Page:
Dutch centre-right Prime Minister Mark Rutte scored a resounding victory over anti-Islam and anti-EU Geert Wilders in a general election, offering huge relief to other governments across Europe facing a wave of nationalism.
Mr Rutte declared it an "evening in which the Netherlands, after Brexit, after the American elections, said 'stop' to the wrong kind of populism."
Mr Rutte received congratulatory messages from European leaders and spoke with some by telephone. The euro gained as the results pointed to a clear Rutte victory.
Experts said Mr Rutte won on a mix of factors, not all of which may apply to France, whose political establishment faces a challenge from a far-right populist Marine Le Pen next month.
A number of parties including Mr Rutte's VVD and the third place Christian Democrat party (CDA) have already adopted most of Mr Wilders' anti-immigration platfom, if not his fiery anti-Islam rhetoric.
Mr Rutte got a last-minute boost from a diplomatic row with Turkey, which allowed him to take a tough line on a majority Muslim country during an election campaign in which immigration and integration have been key issues.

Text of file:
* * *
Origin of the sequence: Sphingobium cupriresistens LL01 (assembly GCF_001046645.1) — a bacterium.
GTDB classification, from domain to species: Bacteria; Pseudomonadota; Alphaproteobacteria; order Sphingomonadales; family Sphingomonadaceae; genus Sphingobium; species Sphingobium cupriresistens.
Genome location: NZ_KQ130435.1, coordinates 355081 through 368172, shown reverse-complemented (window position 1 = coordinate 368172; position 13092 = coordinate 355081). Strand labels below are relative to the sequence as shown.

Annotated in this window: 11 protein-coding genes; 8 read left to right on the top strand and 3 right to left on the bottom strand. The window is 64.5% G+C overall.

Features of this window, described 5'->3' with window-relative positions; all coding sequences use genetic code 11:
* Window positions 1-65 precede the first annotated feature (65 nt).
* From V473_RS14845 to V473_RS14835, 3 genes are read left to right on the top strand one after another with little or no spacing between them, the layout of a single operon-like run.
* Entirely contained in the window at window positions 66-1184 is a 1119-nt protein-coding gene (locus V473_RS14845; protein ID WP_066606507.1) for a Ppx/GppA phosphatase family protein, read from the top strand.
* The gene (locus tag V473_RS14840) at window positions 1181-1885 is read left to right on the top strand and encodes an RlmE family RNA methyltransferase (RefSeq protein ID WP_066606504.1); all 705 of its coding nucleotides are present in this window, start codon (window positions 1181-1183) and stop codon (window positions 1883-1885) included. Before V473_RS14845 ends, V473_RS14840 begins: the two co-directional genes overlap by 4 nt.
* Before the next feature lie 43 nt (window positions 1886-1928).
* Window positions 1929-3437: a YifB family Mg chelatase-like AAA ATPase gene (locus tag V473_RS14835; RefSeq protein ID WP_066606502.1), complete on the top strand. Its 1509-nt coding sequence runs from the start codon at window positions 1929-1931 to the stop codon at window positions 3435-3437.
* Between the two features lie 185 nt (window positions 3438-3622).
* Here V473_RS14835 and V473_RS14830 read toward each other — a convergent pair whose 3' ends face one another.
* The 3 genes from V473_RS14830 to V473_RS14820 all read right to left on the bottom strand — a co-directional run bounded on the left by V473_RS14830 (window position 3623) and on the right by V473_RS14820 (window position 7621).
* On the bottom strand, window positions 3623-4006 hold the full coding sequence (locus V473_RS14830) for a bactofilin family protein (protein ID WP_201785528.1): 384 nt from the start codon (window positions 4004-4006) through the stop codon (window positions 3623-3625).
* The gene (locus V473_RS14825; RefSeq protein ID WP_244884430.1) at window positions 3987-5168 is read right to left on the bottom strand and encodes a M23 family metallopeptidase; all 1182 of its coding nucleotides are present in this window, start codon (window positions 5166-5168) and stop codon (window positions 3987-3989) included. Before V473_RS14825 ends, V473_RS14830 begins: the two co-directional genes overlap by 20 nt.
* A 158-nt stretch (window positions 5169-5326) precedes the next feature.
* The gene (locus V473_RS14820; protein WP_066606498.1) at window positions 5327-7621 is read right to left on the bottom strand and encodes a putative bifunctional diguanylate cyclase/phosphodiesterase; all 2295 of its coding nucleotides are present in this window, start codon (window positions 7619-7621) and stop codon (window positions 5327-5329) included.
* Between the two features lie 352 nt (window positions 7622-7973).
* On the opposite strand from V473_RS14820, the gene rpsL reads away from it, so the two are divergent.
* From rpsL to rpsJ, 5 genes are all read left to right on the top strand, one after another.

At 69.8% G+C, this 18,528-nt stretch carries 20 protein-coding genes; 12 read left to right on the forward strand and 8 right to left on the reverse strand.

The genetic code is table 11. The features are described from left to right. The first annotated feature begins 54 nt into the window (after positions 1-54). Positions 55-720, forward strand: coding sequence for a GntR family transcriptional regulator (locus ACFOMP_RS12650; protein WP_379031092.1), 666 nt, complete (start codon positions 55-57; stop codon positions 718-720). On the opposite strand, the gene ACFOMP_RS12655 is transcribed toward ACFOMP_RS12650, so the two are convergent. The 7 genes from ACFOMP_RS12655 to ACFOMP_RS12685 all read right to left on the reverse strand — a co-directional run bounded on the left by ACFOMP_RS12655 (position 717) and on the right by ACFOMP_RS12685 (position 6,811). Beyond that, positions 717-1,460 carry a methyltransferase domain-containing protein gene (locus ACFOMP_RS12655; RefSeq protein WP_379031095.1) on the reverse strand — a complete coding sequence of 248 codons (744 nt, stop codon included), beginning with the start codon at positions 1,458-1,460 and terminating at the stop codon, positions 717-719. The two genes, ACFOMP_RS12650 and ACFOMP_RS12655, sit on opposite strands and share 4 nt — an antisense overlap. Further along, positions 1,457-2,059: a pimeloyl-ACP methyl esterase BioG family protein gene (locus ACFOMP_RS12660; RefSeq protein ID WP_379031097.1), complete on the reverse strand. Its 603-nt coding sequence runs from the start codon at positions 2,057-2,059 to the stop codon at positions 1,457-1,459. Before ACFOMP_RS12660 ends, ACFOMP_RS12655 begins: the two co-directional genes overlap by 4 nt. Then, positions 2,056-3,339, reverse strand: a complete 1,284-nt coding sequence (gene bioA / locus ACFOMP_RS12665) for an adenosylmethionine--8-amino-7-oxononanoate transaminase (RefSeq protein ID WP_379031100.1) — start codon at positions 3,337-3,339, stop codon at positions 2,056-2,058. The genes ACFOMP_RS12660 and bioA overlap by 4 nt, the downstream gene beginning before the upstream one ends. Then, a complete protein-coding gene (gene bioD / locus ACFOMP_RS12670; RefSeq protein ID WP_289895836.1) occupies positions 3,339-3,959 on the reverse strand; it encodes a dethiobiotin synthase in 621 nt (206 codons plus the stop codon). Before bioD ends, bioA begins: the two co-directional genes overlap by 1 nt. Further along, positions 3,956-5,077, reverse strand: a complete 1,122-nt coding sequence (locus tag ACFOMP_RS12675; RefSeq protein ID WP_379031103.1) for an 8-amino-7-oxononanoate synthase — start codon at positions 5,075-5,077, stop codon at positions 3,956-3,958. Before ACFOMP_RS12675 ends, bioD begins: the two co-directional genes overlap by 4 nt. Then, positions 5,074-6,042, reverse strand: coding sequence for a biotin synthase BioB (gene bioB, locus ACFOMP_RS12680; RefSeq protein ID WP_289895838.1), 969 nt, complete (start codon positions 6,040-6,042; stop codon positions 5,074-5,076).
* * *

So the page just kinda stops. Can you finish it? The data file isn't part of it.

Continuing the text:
Mr Wilders said he had not achieved the electoral victory he had hoped for but was ready to offer tough opposition.
With around 95% of votes counted, Mr Rutte's VVD Party won 33 of parliament's 150 seats, down from 41 at the last vote in 2012.
Mr Wilders was second with 20, the CDA and centrist Democrats 66 tied for third with 19 each, data provided by the ANP news agency showed.
At 78%, turnout was the highest in a decade in an election that was a test of whether the Dutch wanted to end decades of liberalism and choose a nationalist, anti-immigrant path by voting for Mr Wilders and his promise to "de-Islamicise" the Netherlands and quit the European Union.